Psalm 119:112
I have inclined my heart to perform your statutes always, even to the end.
Jump to: BarnesBensonBICalvinCambridgeClarkeDarbyEllicottExpositor'sExp DctGaebeleinGSBGillGrayHaydockHastingsHomileticsJFBKDKellyKJTLangeMacLarenMHCMHCWParkerPoolePulpitSermonSCOTTBTODWESTSK
EXPOSITORY (ENGLISH BIBLE)
119:105-112 The word of God directs us in our work and way, and a dark place indeed the world would be without it. The commandment is a lamp kept burning with the oil of the Spirit, as a light to direct us in the choice of our way, and the steps we take in that way. The keeping of God's commands here meant, was that of a sinner under a dispensation of mercy, of a believer having part in the covenant of grace. The psalmist is often afflicted; but with longing desires to become more holy, offers up daily prayers for quickening grace. We cannot offer any thing to God, that he will accept but what he is pleased to teach us to do. To have our soul or life continually in our hands, implies constant danger of life; yet he did not forget God's promises nor his precepts. Numberless are the snares laid by the wicked; and happy is that servant of God, whom they have not caused to err from his Master's precepts. Heavenly treasures are a heritage for ever; all the saints accept them as such, therefore they can be content with little of this world. We must look for comfort only in the way of duty, and that duty must be done. A good man, by the grace of God, brings his heart to his work, then it is done well.I have inclined mine heart - The Hebrew word means properly "to stretch out"; "to extend" - as the hand. Exodus 8:6, Exodus 8:17. Then it means to incline, to bow, to depress. Here the idea is, that he had "given" that "direction" to the inclinations of his heart; he had resolved or purposed. He refers to an act of choice on his part, meaning that he had preferred this course, or that he had made this a solemn intention. Though every right inclination of the human heart is to be traced to the divine agency, yet it is also true that man is active in religion - or that his own mind resolves, chooses, and prefers - and that true religion is the actual choice or preference of all who serve God aright. See the notes at Psalm 119:59.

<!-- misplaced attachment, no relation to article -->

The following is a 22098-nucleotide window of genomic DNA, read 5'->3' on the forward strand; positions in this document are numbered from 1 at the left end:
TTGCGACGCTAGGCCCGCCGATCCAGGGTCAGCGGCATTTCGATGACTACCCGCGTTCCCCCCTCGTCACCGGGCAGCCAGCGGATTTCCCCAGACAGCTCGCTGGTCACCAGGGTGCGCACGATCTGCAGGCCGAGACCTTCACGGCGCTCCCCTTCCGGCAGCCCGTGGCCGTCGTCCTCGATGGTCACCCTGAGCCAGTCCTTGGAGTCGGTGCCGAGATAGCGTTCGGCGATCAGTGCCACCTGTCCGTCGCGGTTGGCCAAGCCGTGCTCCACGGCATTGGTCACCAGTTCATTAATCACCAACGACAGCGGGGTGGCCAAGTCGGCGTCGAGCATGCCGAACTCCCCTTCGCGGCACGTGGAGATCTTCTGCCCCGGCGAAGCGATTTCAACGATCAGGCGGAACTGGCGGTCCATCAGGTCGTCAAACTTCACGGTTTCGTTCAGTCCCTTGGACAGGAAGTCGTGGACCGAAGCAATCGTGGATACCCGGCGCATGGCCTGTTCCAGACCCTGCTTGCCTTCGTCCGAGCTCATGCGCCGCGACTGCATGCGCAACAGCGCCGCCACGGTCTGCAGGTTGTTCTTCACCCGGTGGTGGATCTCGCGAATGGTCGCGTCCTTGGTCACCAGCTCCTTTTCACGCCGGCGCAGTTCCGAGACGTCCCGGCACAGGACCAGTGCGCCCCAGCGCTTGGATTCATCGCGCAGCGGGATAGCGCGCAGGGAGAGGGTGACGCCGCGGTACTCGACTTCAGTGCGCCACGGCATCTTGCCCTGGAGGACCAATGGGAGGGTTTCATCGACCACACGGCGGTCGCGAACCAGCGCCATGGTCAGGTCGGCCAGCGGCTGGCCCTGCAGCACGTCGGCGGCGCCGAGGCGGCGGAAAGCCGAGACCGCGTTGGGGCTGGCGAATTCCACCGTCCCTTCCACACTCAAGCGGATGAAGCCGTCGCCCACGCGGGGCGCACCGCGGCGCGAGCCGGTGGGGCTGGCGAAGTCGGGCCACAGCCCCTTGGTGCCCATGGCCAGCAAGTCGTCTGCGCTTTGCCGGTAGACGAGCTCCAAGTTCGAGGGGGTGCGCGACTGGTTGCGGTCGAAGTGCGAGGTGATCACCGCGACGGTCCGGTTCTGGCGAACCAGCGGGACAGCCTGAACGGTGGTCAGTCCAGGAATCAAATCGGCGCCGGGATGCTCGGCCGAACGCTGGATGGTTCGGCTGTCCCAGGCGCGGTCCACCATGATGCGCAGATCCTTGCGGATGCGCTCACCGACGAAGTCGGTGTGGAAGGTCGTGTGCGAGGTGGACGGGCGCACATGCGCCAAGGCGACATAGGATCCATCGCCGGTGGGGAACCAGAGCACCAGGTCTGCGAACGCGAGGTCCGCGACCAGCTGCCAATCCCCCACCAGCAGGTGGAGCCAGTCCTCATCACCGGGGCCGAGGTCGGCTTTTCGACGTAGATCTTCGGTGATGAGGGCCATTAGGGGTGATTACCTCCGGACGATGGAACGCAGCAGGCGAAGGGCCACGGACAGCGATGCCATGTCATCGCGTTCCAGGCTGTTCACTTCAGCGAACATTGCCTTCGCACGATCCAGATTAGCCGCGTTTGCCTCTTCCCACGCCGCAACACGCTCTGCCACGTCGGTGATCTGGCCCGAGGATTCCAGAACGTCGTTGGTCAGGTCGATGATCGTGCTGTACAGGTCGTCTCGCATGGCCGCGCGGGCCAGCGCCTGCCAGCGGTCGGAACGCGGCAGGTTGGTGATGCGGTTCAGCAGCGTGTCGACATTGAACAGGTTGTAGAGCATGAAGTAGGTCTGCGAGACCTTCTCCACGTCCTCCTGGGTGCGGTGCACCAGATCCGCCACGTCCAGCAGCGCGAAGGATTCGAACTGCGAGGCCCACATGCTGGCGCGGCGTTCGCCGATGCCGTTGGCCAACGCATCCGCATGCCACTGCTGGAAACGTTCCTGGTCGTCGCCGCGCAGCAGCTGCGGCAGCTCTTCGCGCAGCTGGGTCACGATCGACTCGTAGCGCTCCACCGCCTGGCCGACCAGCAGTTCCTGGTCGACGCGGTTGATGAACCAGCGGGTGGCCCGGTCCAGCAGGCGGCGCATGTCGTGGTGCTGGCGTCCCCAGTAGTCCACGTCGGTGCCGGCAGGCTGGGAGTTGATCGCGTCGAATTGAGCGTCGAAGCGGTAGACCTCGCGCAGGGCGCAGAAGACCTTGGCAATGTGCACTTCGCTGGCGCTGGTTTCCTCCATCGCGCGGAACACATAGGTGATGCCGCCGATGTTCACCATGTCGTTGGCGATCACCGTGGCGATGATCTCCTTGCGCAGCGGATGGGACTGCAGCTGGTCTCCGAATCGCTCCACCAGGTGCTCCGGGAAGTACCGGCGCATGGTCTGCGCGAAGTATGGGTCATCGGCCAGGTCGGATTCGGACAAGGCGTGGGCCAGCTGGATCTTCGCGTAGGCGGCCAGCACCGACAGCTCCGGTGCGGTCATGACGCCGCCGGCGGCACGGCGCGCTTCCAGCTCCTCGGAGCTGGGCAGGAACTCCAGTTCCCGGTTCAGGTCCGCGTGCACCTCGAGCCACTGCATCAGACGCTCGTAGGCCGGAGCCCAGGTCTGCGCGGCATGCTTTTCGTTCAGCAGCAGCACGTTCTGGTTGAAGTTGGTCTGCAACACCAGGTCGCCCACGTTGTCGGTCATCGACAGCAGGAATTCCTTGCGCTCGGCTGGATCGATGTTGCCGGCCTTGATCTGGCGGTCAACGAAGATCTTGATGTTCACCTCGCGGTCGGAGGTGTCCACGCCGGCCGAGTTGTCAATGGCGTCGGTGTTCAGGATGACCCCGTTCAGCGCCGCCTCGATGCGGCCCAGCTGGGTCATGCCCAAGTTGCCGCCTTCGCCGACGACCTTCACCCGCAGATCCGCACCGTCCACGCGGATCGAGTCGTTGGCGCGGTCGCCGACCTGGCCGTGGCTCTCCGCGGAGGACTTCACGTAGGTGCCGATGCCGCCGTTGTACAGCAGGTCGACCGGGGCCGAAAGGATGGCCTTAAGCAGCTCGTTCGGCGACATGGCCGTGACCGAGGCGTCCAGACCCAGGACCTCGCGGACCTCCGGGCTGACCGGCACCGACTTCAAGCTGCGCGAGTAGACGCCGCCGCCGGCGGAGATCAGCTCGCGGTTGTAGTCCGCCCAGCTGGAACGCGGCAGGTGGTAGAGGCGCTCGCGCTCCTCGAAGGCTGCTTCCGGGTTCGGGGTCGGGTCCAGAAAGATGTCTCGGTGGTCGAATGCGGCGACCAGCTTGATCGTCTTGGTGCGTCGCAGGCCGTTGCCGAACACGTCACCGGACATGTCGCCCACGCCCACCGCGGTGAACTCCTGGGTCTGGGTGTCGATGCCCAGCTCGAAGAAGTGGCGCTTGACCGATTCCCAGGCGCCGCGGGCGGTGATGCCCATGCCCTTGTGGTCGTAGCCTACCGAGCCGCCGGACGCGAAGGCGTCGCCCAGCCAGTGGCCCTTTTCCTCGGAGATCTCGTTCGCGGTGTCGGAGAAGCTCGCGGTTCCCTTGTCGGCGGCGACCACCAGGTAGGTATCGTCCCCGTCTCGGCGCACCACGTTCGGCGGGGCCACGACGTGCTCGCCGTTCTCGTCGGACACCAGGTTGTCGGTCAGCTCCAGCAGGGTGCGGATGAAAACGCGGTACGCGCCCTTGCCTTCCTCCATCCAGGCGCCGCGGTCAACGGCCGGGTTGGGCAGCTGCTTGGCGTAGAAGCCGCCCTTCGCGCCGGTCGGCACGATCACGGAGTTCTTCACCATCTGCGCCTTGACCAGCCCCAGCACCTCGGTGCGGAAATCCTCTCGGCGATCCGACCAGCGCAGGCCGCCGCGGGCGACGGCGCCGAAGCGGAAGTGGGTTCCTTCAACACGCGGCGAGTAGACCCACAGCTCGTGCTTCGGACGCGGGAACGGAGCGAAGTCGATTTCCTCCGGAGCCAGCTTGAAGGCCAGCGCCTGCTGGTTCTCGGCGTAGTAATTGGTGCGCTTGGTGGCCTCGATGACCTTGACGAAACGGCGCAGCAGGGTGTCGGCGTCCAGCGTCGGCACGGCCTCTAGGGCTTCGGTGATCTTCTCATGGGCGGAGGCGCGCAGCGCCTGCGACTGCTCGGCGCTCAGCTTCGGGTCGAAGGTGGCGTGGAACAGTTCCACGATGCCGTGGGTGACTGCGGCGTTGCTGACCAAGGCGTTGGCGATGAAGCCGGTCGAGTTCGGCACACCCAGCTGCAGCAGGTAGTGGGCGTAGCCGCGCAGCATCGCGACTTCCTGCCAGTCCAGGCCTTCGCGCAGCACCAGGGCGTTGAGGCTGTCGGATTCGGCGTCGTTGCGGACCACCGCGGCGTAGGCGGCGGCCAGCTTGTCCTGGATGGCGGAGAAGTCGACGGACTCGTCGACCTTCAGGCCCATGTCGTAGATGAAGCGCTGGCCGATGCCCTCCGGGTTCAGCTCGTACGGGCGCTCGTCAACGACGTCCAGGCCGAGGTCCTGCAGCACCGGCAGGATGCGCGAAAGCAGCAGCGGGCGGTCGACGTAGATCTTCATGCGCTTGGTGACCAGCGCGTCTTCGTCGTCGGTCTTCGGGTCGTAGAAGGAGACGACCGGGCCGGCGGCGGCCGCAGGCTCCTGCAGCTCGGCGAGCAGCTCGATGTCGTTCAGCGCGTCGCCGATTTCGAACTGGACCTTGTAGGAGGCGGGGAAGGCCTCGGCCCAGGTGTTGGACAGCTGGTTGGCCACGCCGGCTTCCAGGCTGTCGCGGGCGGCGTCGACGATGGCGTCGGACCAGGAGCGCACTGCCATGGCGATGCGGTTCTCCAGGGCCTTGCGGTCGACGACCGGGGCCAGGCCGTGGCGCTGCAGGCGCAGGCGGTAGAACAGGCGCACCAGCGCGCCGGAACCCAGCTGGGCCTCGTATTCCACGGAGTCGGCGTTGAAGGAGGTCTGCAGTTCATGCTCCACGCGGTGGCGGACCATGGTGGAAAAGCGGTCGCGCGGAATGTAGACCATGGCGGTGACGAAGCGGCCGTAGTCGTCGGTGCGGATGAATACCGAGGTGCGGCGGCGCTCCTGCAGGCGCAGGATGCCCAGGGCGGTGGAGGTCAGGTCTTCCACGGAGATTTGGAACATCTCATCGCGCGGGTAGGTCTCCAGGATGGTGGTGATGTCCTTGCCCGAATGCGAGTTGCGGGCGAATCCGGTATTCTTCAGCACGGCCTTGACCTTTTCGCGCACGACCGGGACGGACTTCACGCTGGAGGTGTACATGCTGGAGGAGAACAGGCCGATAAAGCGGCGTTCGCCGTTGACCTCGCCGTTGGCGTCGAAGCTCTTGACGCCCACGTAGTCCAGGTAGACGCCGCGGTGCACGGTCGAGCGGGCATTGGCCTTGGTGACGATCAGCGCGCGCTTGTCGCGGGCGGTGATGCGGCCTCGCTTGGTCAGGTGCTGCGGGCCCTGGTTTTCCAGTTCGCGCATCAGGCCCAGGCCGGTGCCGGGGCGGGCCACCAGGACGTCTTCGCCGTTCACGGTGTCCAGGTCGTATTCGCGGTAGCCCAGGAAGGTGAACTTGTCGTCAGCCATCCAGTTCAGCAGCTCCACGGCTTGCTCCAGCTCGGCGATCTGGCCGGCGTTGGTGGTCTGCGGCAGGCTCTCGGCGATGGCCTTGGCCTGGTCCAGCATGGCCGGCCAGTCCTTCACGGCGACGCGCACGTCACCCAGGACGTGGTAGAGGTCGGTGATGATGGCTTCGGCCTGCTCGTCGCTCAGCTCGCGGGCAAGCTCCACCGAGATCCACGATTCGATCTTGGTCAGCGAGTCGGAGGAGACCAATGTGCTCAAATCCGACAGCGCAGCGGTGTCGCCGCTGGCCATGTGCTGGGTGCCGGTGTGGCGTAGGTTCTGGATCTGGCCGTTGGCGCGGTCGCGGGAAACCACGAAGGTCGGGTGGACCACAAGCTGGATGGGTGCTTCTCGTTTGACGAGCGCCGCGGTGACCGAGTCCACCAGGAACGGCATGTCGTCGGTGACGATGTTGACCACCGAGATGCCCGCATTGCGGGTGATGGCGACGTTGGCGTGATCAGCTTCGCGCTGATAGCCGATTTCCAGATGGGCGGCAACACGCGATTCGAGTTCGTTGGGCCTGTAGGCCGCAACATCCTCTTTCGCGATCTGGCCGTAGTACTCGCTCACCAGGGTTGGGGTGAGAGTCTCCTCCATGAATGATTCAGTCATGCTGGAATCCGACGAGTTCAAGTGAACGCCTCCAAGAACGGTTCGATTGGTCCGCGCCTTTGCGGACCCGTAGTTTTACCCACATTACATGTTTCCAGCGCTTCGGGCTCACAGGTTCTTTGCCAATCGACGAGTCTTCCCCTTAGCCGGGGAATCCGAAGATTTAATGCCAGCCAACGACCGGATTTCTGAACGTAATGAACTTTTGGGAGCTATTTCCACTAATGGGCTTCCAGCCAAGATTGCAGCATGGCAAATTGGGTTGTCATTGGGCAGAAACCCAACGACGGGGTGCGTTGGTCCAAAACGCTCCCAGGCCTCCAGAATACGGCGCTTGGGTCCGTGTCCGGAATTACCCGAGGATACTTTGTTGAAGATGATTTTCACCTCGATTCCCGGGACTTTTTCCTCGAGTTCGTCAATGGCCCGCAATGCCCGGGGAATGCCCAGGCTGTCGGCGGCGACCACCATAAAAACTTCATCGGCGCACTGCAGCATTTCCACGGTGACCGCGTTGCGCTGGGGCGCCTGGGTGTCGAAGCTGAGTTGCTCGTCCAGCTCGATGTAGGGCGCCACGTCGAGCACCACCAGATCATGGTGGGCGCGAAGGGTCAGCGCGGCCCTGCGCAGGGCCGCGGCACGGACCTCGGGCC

To perform thy statutes alway - Margin, as in Hebrew, "to do." He meant to do the will of God. He intended to do this constantly; even forever. No man can be a truly pious man who has any disposition, or any purpose, "ever" to turn away from the service of God.

Even unto the end - See Psalm 119:33. To the end of life; to the end of all things.

111, 112. These he joyfully takes as his perpetual heritage, to perform the duties and receive the comforts they teach, evermore.Ver. 112. As I prayed to thee to incline mine heart to them, above Psalm 119:36, so I did not neglect my duty, but cheerfully complied with the motions of thy Spirit, and yielded up my mind and heart to the study and practice of them. I have inclined mine heart to perform thy statutes alway,.... He had prayed to God to incline his heart to them, Psalm 119:36; and by the grace of God his heart was inclined to obedience to them; and nothing but that can incline the heart, which is naturally averse unto them: the carnal mind is not subject to the law of God, nor can it be, until it is made so by the grace of God, Romans 8:7; and by this the psalmist had prevailed upon his heart to keep the statutes of the Lord, and do them, and that continually; for a good man is desirous of being steadfast and immovable, always abounding in the work of the Lord;